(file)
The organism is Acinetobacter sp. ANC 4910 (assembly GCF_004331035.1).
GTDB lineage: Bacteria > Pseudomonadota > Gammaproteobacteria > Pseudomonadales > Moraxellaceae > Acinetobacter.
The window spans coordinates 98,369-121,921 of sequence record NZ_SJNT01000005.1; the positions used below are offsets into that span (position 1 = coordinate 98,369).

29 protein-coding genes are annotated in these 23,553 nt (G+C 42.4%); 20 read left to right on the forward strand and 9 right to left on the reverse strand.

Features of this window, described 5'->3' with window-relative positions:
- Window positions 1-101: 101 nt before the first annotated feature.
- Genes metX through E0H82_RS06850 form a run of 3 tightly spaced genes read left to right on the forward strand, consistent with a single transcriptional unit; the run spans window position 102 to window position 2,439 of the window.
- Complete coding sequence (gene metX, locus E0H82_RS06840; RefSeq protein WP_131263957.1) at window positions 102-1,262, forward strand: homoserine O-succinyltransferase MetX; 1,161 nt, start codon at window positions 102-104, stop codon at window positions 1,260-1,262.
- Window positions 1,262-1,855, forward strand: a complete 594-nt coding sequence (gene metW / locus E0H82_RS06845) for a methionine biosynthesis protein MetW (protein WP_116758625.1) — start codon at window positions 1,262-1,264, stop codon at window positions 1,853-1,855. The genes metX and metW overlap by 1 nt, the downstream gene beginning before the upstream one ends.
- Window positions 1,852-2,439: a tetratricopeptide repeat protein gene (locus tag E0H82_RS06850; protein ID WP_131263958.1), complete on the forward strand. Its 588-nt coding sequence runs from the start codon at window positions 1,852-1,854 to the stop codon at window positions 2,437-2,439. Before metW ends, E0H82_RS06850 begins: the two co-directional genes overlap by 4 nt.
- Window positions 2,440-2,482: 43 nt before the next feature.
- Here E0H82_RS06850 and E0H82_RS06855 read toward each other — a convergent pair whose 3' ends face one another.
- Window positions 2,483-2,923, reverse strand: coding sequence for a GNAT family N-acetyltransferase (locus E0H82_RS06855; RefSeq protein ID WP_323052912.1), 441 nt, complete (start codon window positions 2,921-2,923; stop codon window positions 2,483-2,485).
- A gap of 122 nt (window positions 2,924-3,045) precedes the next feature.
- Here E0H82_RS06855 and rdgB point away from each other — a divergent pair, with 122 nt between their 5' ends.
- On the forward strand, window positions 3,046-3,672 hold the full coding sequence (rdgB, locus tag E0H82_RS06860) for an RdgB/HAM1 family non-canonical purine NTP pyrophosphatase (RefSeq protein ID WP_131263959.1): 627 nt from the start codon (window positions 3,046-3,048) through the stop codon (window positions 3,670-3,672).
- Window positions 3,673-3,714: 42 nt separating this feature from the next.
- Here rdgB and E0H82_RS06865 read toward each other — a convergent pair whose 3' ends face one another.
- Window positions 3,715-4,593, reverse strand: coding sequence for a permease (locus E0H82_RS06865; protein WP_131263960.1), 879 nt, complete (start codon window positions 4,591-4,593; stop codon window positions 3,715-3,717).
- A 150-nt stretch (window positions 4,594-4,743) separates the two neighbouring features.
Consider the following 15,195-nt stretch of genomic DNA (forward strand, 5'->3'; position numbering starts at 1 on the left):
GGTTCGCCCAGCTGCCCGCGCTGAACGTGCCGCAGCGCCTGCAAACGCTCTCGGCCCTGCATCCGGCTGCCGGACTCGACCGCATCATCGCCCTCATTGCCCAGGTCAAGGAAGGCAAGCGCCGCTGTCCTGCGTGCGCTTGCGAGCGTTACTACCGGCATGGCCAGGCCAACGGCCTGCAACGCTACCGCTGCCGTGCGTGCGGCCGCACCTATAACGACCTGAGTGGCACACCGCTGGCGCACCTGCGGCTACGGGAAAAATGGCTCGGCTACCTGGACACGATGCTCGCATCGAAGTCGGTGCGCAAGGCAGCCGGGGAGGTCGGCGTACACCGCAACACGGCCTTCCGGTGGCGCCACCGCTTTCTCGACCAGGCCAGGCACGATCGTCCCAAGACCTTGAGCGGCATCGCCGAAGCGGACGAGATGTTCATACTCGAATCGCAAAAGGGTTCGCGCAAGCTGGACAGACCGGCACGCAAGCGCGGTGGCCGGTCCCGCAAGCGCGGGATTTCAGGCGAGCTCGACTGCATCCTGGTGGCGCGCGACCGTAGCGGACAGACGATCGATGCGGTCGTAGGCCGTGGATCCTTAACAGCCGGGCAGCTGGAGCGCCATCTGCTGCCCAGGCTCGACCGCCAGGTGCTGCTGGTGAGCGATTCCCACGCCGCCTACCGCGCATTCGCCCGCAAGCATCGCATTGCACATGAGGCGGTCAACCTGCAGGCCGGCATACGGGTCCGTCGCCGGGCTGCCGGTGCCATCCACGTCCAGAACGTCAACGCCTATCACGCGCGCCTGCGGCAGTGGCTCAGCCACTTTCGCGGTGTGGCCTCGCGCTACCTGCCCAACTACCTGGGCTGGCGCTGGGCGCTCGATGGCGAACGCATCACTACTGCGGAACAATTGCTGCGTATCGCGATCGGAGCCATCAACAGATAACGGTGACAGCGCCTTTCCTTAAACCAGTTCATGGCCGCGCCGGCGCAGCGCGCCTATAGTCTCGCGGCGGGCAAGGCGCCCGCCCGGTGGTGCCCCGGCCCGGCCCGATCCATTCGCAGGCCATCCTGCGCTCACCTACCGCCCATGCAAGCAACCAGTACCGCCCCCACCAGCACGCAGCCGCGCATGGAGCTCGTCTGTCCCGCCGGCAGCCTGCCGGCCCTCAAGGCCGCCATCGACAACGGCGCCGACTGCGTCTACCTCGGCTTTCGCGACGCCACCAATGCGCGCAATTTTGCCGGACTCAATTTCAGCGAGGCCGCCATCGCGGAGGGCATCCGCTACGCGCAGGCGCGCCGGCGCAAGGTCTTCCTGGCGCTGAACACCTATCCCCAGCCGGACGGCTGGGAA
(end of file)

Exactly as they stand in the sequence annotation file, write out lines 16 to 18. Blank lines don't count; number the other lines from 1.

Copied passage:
- On the forward strand, window positions 3,046-3,672 hold the full coding sequence (rdgB, locus tag E0H82_RS06860) for an RdgB/HAM1 family non-canonical purine NTP pyrophosphatase (RefSeq protein ID WP_131263959.1): 627 nt from the start codon (window positions 3,046-3,048) through the stop codon (window positions 3,670-3,672).
- Window positions 3,673-3,714: 42 nt separating this feature from the next.
- Here rdgB and E0H82_RS06865 read toward each other — a convergent pair whose 3' ends face one another.